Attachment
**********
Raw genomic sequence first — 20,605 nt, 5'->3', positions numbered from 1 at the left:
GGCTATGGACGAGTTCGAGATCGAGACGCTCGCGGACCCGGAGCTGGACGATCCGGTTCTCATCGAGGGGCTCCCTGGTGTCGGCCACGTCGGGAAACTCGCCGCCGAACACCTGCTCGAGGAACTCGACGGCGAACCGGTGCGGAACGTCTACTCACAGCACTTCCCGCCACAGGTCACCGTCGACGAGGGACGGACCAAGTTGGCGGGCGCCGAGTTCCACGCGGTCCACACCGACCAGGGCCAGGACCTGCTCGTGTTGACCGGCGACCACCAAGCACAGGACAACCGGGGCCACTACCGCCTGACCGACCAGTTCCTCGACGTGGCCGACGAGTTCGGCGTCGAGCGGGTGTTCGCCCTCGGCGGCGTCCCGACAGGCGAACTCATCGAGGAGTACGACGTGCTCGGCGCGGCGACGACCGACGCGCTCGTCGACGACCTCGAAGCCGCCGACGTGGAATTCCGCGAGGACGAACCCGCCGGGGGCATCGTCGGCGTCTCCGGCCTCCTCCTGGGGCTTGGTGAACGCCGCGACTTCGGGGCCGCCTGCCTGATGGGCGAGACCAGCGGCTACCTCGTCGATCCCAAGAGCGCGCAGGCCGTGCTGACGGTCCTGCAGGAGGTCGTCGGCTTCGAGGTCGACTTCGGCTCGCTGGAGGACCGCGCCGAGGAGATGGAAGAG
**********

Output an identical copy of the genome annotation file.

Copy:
Raw genomic sequence first — 20,605 nt, 5'->3', positions numbered from 1 at the left:
GGCTATGGACGAGTTCGAGATCGAGACGCTCGCGGACCCGGAGCTGGACGATCCGGTTCTCATCGAGGGGCTCCCTGGTGTCGGCCACGTCGGGAAACTCGCCGCCGAACACCTGCTCGAGGAACTCGACGGCGAACCGGTGCGGAACGTCTACTCACAGCACTTCCCGCCACAGGTCACCGTCGACGAGGGACGGACCAAGTTGGCGGGCGCCGAGTTCCACGCGGTCCACACCGACCAGGGCCAGGACCTGCTCGTGTTGACCGGCGACCACCAAGCACAGGACAACCGGGGCCACTACCGCCTGACCGACCAGTTCCTCGACGTGGCCGACGAGTTCGGCGTCGAGCGGGTGTTCGCCCTCGGCGGCGTCCCGACAGGCGAACTCATCGAGGAGTACGACGTGCTCGGCGCGGCGACGACCGACGCGCTCGTCGACGACCTCGAAGCCGCCGACGTGGAATTCCGCGAGGACGAACCCGCCGGGGGCATCGTCGGCGTCTCCGGCCTCCTCCTGGGGCTTGGTGAACGCCGCGACTTCGGGGCCGCCTGCCTGATGGGCGAGACCAGCGGCTACCTCGTCGATCCCAAGAGCGCGCAGGCCGTGCTGACGGTCCTGCAGGAGGTCGTCGGCTTCGAGGTCGACTTCGGCTCGCTGGAGGACCGCGCCGAGGAGATGGAAGAG